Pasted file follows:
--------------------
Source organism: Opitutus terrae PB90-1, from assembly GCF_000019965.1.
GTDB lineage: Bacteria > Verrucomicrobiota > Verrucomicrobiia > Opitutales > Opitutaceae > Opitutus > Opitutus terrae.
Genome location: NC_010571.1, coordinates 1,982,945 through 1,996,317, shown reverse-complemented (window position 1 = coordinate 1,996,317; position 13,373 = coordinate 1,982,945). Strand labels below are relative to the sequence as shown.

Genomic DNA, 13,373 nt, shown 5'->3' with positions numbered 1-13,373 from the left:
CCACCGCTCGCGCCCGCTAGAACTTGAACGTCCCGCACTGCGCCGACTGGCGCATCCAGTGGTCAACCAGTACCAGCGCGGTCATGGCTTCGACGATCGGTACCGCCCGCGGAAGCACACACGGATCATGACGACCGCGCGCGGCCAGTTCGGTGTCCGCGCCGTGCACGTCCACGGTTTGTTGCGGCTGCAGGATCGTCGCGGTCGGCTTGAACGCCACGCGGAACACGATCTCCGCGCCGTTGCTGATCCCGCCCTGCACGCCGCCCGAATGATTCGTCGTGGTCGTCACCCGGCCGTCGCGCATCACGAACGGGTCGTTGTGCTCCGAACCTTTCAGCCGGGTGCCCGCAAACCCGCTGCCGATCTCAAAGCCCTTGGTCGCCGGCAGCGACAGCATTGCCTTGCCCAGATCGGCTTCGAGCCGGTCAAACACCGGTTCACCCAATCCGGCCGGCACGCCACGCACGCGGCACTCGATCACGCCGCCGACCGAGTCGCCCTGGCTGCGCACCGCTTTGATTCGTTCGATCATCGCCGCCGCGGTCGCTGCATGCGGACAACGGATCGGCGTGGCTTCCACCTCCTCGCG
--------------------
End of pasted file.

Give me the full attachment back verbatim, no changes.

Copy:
Source organism: Opitutus terrae PB90-1, from assembly GCF_000019965.1.
GTDB lineage: Bacteria > Verrucomicrobiota > Verrucomicrobiia > Opitutales > Opitutaceae > Opitutus > Opitutus terrae.
Genome location: NC_010571.1, coordinates 1,982,945 through 1,996,317, shown reverse-complemented (window position 1 = coordinate 1,996,317; position 13,373 = coordinate 1,982,945). Strand labels below are relative to the sequence as shown.

Genomic DNA, 13,373 nt, shown 5'->3' with positions numbered 1-13,373 from the left:
CCACCGCTCGCGCCCGCTAGAACTTGAACGTCCCGCACTGCGCCGACTGGCGCATCCAGTGGTCAACCAGTACCAGCGCGGTCATGGCTTCGACGATCGGTACCGCCCGCGGAAGCACACACGGATCATGACGACCGCGCGCGGCCAGTTCGGTGTCCGCGCCGTGCACGTCCACGGTTTGTTGCGGCTGCAGGATCGTCGCGGTCGGCTTGAACGCCACGCGGAACACGATCTCCGCGCCGTTGCTGATCCCGCCCTGCACGCCGCCCGAATGATTCGTCGTGGTCGTCACCCGGCCGTCGCGCATCACGAACGGGTCGTTGTGCTCCGAACCTTTCAGCCGGGTGCCCGCAAACCCGCTGCCGATCTCAAAGCCCTTGGTCGCCGGCAGCGACAGCATTGCCTTGCCCAGATCGGCTTCGAGCCGGTCAAACACCGGTTCACCCAATCCGGCCGGCACGCCACGCACGCGGCACTCGATCACGCCGCCGACCGAGTCGCCCTGGCTGCGCACCGCTTTGATTCGTTCGATCATCGCCGCCGCGGTCGCTGCATGCGGACAACGGATCGGCGTGGCTTCCACCTCCTCGCG